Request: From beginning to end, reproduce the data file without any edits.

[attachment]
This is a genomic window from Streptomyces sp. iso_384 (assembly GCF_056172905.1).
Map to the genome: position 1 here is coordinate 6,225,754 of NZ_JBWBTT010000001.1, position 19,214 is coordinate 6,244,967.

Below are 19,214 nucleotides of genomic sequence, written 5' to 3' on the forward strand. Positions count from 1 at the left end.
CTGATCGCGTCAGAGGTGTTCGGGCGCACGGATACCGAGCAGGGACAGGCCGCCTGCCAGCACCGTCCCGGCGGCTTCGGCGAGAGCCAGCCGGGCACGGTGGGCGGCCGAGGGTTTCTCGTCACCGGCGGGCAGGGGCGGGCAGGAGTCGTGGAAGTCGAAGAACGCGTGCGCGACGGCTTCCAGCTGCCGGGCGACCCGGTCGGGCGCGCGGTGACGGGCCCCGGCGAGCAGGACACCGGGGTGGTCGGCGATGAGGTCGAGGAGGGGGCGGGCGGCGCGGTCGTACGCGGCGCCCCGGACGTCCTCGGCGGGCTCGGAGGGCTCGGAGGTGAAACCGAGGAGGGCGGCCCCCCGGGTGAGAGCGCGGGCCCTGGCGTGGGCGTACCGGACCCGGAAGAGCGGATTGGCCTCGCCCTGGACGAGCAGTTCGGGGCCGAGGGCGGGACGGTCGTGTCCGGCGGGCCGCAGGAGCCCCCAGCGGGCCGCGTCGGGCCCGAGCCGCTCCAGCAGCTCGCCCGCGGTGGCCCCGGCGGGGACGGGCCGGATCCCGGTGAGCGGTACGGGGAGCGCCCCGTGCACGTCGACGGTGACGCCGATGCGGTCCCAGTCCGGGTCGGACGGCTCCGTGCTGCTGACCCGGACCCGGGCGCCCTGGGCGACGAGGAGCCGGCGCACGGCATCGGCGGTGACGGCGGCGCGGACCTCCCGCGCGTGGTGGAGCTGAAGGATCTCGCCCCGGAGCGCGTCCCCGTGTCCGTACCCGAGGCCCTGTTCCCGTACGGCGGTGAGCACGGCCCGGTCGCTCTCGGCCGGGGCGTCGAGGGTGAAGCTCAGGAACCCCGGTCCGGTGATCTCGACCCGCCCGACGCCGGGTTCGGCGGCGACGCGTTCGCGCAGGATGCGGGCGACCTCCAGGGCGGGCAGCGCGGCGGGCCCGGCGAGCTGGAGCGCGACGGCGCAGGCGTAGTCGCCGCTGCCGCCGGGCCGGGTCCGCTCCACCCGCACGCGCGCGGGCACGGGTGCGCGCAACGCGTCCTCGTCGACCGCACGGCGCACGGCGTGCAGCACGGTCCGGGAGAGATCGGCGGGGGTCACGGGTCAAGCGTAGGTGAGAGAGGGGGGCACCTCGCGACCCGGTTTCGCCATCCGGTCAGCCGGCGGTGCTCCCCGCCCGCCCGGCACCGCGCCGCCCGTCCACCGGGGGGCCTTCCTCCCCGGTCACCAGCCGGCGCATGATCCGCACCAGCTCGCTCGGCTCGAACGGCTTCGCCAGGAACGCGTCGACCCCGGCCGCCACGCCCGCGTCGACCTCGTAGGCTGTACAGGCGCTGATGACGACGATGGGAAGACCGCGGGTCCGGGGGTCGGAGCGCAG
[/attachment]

This is a genomic window from Streptomyces sp. iso_384 (assembly GCF_056172905.1).
Map to the genome: position 1 here is coordinate 6,225,754 of NZ_JBWBTT010000001.1, position 19,214 is coordinate 6,244,967.

Below are 19,214 nucleotides of genomic sequence, written 5' to 3' on the forward strand. Positions count from 1 at the left end.
CTGATCGCGTCAGAGGTGTTCGGGCGCACGGATACCGAGCAGGGACAGGCCGCCTGCCAGCACCGTCCCGGCGGCTTCGGCGAGAGCCAGCCGGGCACGGTGGGCGGCCGAGGGTTTCTCGTCACCGGCGGGCAGGGGCGGGCAGGAGTCGTGGAAGTCGAAGAACGCGTGCGCGACGGCTTCCAGCTGCCGGGCGACCCGGTCGGGCGCGCGGTGACGGGCCCCGGCGAGCAGGACACCGGGGTGGTCGGCGATGAGGTCGAGGAGGGGGCGGGCGGCGCGGTCGTACGCGGCGCCCCGGACGTCCTCGGCGGGCTCGGAGGGCTCGGAGGTGAAACCGAGGAGGGCGGCCCCCCGGGTGAGAGCGCGGGCCCTGGCGTGGGCGTACCGGACCCGGAAGAGCGGATTGGCCTCGCCCTGGACGAGCAGTTCGGGGCCGAGGGCGGGACGGTCGTGTCCGGCGGGCCGCAGGAGCCCCCAGCGGGCCGCGTCGGGCCCGAGCCGCTCCAGCAGCTCGCCCGCGGTGGCCCCGGCGGGGACGGGCCGGATCCCGGTGAGCGGTACGGGGAGCGCCCCGTGCACGTCGACGGTGACGCCGATGCGGTCCCAGTCCGGGTCGGACGGCTCCGTGCTGCTGACCCGGACCCGGGCGCCCTGGGCGACGAGGAGCCGGCGCACGGCATCGGCGGTGACGGCGGCGCGGACCTCCCGCGCGTGGTGGAGCTGAAGGATCTCGCCCCGGAGCGCGTCCCCGTGTCCGTACCCGAGGCCCTGTTCCCGTACGGCGGTGAGCACGGCCCGGTCGCTCTCGGCCGGGGCGTCGAGGGTGAAGCTCAGGAACCCCGGTCCGGTGATCTCGACCCGCCCGACGCCGGGTTCGGCGGCGACGCGTTCGCGCAGGATGCGGGCGACCTCCAGGGCGGGCAGCGCGGCGGGCCCGGCGAGCTGGAGCGCGACGGCGCAGGCGTAGTCGCCGCTGCCGCCGGGCCGGGTCCGCTCCACCCGCACGCGCGCGGGCACGGGTGCGCGCAACGCGTCCTCGTCGACCGCACGGCGCACGGCGTGCAGCACGGTCCGGGAGAGATCGGCGGGGGTCACGGGTCAAGCGTAGGTGAGAGAGGGGGGCACCTCGCGACCCGGTTTCGCCATCCGGTCAGCCGGCGGTGCTCCCCGCCCGCCCGGCACCGCGCCGCCCGTCCACCGGGGGGCCTTCCTCCCCGGTCACCAGCCGGCGCATGATCCGCACCAGCTCGCTCGGCTCGAACGGCTTCGCCAGGAACGCGTCGACCCCGGCCGCCACGCCCGCGTCGACCTCGTAGGCTGTACAGGCGCTGATGACGACGATGGGAAGACCGCGGGTCCGGGGGTCGGAGCGCAG